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DFDS manager Matthew Jackson accused of stealing £20,000 in Dover

A Dover-based ferry company executive pocketed nearly £20,000 by faking company documents about passenger numbers, it has been alleged.

Deputy Manifest Officer Matthew Jackson sold tickets but then pocketed the cash from drivers arriving at the port, a jury has been told.

Prosecutor Alexia Zimbler has claimed that on more than 200 occasions he faked manifest documents - meaning had the ship gone down, the captain would not have had an accurate number of passengers.

DFDS Seaways ferry passes the White Cliffs of Dover
DFDS Seaways ferry passes the White Cliffs of Dover

Jackson, of Shorncliffe Road, Folkestone has pleaded not guilty to stealing £19,932.95 between December 31 2013 and September 2014.

He has also denied an offence of “mis-manifesting of passenger ships on 209 occasions.”

The prosecutor told the jury at Canterbury Crown Court how Jackson worked for the Danish-owned company DFDS Ferries in its drivers’ reception building in Dover.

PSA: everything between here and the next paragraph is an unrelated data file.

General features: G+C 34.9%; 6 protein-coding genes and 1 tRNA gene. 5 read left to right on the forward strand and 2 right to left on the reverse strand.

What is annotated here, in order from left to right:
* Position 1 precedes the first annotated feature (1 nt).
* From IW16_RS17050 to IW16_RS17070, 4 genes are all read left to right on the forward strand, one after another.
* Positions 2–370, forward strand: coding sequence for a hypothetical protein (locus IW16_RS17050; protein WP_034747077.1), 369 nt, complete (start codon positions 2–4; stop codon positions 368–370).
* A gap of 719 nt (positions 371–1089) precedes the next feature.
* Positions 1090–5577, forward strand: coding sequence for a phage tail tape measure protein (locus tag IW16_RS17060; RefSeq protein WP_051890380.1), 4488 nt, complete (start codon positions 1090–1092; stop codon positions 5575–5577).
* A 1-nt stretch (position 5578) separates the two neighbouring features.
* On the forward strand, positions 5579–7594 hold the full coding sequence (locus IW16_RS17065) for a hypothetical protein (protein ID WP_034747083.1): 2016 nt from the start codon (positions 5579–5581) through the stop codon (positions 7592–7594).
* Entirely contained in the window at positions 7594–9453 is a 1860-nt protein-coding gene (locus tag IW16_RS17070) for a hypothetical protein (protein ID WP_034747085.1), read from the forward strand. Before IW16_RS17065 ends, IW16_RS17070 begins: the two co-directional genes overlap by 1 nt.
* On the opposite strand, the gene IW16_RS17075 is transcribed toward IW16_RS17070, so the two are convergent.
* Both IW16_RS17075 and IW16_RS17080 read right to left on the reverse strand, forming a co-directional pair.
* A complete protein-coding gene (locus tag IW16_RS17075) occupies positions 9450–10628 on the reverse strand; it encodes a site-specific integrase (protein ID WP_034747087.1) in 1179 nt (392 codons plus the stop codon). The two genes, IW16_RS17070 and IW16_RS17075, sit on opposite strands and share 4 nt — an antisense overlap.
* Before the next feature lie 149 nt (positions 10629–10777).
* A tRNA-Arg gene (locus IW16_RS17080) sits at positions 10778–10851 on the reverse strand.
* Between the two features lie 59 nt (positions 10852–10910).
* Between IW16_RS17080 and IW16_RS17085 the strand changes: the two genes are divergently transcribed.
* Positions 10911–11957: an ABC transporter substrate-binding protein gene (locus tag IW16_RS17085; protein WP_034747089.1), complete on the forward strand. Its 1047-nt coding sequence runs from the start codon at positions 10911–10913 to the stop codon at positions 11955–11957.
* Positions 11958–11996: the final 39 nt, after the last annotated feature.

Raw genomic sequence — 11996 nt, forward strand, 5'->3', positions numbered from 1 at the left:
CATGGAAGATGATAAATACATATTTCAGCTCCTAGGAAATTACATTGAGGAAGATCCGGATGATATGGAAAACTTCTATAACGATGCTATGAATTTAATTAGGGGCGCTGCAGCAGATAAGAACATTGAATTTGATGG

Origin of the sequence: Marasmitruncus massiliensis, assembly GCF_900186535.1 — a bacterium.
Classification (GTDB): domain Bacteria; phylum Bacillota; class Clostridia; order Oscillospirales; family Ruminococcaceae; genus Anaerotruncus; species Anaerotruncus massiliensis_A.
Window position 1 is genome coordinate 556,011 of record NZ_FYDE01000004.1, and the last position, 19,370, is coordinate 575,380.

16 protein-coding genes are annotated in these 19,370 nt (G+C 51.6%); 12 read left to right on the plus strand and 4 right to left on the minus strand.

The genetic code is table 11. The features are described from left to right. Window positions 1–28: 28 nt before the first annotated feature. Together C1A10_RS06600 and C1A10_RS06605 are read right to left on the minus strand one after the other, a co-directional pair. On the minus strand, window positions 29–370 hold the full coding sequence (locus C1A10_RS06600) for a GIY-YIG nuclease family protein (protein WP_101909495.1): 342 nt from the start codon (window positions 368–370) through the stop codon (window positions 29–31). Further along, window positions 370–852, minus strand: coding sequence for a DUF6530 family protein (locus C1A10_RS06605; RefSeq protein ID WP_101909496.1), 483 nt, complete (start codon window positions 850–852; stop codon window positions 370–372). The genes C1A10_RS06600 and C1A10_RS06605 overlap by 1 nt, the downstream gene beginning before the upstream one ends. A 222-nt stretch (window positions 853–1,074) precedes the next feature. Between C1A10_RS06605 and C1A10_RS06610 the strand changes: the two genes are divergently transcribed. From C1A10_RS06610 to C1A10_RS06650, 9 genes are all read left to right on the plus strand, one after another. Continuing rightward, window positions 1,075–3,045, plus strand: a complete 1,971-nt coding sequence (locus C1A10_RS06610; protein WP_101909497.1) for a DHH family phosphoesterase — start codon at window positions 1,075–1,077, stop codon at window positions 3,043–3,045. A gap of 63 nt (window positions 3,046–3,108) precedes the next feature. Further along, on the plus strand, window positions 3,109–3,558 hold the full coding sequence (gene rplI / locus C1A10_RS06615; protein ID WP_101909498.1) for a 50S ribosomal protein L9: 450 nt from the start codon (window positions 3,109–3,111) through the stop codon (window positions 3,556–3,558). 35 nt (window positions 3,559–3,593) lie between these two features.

“The Crown says this defendant accepted cash payments from passengers buying boarding tickets for the next available ship and then not declaring that money to the company but keeping it for himself.”

A DFDS Seaways ferry at Dover Harbour
A DFDS Seaways ferry at Dover Harbour

She said drivers would buy “Show and Go” tickets which would enable them to board the next available ship but would be listed as “No Show” passengers as if they had chosen not to travel.

"He was at the centre of this sophisticated, planned and repeated theft" - Prosecutor Alexia Zimbler

“In total, the prosecution submit he accepted cash payments and then altered the ship’s manifest and pocketed the cash. He was at the centre of this sophisticated, planned and repeated theft," she alleged.

Ms Zimbler alleged that a company probe showed that all the “No Show” payments were on the “B” shift and only happened when Jackson was there.

“Of all the ‘No Shows’ recorded, no customer ever approached DFDS Ferries in order to obtain a refund which we submit would have happened if they had genuinely decided not to travel at the last minute,” she added.

The prosecution said that when police checked Jackson’s bank account they discovered “several large cash payments” being deposited in the nine months, totalling nearly £20,000.

The second of the charges Jackson faces is under the Merchant Shipping Regulations of 1999 relating to ship’s manifests.

The trial continues.

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